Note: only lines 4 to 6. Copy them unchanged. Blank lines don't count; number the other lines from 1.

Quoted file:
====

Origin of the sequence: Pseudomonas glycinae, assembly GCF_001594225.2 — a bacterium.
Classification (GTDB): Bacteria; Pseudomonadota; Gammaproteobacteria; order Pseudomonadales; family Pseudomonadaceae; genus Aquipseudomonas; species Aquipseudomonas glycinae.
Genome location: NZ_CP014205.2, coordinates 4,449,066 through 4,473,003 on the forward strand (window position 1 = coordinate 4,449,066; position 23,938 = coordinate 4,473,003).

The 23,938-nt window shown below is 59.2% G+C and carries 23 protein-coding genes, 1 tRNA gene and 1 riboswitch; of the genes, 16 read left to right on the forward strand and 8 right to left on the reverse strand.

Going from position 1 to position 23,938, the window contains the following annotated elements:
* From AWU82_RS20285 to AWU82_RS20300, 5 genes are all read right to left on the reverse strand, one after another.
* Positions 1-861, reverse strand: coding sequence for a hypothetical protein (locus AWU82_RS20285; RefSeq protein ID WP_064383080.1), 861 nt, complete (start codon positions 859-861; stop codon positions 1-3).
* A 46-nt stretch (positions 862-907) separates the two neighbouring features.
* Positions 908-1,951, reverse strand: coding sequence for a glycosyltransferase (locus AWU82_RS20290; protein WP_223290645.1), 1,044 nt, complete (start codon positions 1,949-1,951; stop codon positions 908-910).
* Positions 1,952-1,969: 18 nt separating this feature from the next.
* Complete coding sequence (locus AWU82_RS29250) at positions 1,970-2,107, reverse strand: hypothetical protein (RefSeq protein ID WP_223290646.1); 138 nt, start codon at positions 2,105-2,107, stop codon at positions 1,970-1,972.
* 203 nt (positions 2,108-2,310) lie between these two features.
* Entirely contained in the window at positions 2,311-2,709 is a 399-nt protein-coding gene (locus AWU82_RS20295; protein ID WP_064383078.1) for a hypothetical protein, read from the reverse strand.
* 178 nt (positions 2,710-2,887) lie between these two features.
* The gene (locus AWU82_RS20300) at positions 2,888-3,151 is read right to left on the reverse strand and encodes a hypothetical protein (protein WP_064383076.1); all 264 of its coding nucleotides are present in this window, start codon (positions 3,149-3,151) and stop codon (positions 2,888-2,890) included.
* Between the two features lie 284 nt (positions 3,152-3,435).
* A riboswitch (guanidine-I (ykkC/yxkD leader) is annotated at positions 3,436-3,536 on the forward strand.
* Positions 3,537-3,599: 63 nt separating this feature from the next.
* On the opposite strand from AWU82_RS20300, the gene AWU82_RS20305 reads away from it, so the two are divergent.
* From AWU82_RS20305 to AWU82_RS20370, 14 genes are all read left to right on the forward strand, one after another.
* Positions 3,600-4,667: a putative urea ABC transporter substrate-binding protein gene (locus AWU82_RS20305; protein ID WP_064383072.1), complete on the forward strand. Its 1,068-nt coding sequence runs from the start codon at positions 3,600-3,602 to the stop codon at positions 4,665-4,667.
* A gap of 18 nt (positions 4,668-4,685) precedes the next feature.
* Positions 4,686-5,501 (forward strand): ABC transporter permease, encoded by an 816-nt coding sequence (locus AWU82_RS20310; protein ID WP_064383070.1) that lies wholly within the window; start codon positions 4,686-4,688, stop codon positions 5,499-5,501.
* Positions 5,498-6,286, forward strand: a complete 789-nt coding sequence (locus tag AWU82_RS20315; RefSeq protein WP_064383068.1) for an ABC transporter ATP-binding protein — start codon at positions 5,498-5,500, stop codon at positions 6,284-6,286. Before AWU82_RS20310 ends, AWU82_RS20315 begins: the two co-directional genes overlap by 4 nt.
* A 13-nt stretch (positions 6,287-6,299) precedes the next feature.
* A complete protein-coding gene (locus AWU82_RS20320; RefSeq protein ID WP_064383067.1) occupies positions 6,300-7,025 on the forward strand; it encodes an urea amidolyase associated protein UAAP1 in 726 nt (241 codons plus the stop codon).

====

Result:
The 23,938-nt window shown below is 59.2% G+C and carries 23 protein-coding genes, 1 tRNA gene and 1 riboswitch; of the genes, 16 read left to right on the forward strand and 8 right to left on the reverse strand.

Going from position 1 to position 23,938, the window contains the following annotated elements:
* From AWU82_RS20285 to AWU82_RS20300, 5 genes are all read right to left on the reverse strand, one after another.